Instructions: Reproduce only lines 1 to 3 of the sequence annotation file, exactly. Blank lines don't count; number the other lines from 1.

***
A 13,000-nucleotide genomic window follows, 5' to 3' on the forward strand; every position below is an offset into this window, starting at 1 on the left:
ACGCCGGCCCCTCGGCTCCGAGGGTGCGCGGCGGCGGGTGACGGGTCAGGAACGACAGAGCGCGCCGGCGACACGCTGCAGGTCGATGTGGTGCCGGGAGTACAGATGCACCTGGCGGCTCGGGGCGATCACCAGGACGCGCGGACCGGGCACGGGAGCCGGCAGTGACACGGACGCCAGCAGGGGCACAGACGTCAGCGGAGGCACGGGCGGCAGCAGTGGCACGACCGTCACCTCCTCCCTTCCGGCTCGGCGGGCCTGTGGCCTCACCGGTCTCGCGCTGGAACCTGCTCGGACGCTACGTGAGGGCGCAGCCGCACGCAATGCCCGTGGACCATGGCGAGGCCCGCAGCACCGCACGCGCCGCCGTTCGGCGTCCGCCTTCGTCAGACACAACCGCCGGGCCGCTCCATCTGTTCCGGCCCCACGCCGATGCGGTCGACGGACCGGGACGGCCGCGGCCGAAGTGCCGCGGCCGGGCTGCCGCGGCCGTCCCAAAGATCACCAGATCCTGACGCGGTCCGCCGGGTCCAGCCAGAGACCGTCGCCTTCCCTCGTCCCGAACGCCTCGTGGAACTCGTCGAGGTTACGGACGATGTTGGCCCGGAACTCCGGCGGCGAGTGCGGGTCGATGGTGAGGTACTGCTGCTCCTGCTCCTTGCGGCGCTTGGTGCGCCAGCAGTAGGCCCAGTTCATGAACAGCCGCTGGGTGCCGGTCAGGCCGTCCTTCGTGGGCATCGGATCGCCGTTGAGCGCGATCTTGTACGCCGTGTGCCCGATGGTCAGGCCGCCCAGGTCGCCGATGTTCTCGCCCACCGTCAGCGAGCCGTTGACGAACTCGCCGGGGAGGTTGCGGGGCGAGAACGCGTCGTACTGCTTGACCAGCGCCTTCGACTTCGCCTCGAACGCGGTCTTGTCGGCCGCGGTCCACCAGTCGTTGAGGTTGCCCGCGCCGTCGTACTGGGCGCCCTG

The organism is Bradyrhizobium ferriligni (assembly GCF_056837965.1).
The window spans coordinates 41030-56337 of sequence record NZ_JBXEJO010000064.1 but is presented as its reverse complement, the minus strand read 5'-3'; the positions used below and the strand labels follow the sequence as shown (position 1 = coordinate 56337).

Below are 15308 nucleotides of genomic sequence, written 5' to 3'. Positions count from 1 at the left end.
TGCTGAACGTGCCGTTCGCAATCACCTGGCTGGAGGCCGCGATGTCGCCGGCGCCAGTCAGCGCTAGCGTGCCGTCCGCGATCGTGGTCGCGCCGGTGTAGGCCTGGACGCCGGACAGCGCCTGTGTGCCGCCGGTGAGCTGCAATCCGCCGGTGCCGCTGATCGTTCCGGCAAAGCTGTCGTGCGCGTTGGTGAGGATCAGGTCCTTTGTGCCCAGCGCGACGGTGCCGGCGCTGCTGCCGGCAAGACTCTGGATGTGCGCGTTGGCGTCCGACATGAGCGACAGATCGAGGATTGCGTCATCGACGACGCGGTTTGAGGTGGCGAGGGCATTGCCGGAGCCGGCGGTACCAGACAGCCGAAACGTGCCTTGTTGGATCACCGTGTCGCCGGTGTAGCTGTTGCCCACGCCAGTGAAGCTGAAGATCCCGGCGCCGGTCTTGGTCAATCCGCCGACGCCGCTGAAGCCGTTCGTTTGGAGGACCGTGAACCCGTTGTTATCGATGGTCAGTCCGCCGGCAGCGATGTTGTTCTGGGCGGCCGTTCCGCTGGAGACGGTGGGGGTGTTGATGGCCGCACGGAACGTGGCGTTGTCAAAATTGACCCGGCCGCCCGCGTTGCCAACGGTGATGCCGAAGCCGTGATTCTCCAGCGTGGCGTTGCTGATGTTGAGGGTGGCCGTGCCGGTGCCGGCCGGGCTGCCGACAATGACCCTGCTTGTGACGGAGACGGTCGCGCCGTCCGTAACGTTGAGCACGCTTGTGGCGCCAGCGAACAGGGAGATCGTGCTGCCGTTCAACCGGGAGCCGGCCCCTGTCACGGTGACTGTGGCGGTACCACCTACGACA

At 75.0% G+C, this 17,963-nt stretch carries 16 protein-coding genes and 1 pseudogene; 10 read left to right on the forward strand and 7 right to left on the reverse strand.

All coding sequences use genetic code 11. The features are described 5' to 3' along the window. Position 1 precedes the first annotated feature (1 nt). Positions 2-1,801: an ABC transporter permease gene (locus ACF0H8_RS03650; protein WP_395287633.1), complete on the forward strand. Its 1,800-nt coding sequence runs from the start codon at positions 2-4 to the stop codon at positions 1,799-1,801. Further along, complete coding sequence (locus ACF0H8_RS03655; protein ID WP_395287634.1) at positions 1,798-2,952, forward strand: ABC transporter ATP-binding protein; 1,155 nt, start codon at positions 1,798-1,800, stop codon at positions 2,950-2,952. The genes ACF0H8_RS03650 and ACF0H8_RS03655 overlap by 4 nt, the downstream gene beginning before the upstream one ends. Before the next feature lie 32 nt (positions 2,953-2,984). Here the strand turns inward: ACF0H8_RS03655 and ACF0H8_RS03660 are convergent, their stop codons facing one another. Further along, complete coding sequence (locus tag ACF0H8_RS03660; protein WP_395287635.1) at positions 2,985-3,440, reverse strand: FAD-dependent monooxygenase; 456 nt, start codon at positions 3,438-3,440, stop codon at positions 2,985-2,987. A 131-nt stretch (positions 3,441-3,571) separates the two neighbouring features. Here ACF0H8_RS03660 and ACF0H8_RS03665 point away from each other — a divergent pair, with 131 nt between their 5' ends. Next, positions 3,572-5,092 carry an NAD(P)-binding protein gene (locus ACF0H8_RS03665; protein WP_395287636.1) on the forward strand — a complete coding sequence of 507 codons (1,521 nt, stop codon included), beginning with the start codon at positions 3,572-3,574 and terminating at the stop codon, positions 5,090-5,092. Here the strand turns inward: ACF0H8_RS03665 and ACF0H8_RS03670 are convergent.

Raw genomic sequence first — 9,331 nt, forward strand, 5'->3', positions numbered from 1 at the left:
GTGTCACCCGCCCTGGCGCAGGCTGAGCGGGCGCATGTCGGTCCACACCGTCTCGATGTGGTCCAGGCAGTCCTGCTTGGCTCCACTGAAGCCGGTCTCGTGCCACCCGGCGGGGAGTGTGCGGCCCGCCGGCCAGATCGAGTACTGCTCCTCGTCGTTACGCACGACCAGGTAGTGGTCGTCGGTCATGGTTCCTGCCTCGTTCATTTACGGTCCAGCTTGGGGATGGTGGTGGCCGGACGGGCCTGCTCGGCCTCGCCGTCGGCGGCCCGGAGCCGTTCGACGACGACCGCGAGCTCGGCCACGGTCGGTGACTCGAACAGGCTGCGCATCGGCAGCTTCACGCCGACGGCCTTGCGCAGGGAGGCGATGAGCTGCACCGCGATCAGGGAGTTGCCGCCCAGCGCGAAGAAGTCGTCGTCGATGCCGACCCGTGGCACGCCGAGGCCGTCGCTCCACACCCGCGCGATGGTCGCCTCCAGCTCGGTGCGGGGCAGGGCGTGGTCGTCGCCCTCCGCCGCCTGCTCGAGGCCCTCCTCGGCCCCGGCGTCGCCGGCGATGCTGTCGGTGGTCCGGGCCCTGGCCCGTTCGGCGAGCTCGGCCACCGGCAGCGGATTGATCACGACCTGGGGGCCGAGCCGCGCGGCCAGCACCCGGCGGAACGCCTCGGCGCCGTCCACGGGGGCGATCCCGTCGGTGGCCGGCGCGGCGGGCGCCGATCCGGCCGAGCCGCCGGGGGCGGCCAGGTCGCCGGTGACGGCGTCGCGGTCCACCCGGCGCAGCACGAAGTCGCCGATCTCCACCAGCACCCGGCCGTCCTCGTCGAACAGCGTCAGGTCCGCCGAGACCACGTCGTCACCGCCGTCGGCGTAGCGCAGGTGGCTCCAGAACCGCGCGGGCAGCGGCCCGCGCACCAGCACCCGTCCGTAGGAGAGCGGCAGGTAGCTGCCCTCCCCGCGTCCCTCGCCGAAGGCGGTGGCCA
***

A 13,000-nucleotide genomic window follows, 5' to 3' on the forward strand; every position below is an offset into this window, starting at 1 on the left:
ACGCCGGCCCCTCGGCTCCGAGGGTGCGCGGCGGCGGGTGACGGGTCAGGAACGACAGAGCGCGCCGGCGACACGCTGCAGGTCGATGTGGTGCCGGGAGTACAGATGCACCTGGCGGCTCGGGGCGATCACCAGGACGCGCGGACCGGGCACGGGAGCCGGCAGTGACACGGACGCCAGCAGGGGCACAGACGTCAGCGGAGGCACGGGCGGCAGCAGTGGCACGACCGTCACCTCCTCCCTTCCGGCTCGGCGGGCCTGTGGCCTCACCGGTCTCGCGCTGGAACCTGCTCGGACGCTACGTGAGGGCGCAGCCGCACGCAATGCCCGTGGACCATGGCGAGGCCCGCAGCACCGCACGCGCCGCCGTTCGGCGTCCGCCTTCGTCAGACACAACCGCCGGGCCGCTCCATCTGTTCCGGCCCCACGCCGATGCGGTCGACGGACCGGGACGGCCGCGGCCGAAGTGCCGCGGCCGGGCTGCCGCGGCCGTCCCAAAGATCACCAGATCCTGACGCGGTCCGCCGGGTCCAGCCAGAGACCGTCGCCTTCCCTCGTCCCGAACGCCTCGTGGAACTCGTCGAGGTTACGGACGATGTTGGCCCGGAACTCCGGCGGCGAGTGCGGGTCGATGGTGAGGTACTGCTGCTCCTGCTCCTTGCGGCGCTTGGTGCGCCAGCAGTAGGCCCAGTTCATGAACAGCCGCTGGGTGCCGGTCAGGCCGTCCTTCGTGGGCATCGGATCGCCGTTGAGCGCGATCTTGTACGCCGTGTGCCCGATGGTCAGGCCGCCCAGGTCGCCGATGTTCTCGCCCACCGTCAGCGAGCCGTTGACGAACTCGCCGGGGAGGTTGCGGGGCGAGAACGCGTCGTACTGCTTGACCAGCGCCTTCGACTTCGCCTCGAACGCGGTCTTGTCGGCCGCGGTCCACCAGTCGTTGAGGTTGCCCGCGCCGTCGTACTGGGCGCCCTG

The organism is Bradyrhizobium ferriligni (assembly GCF_056837965.1).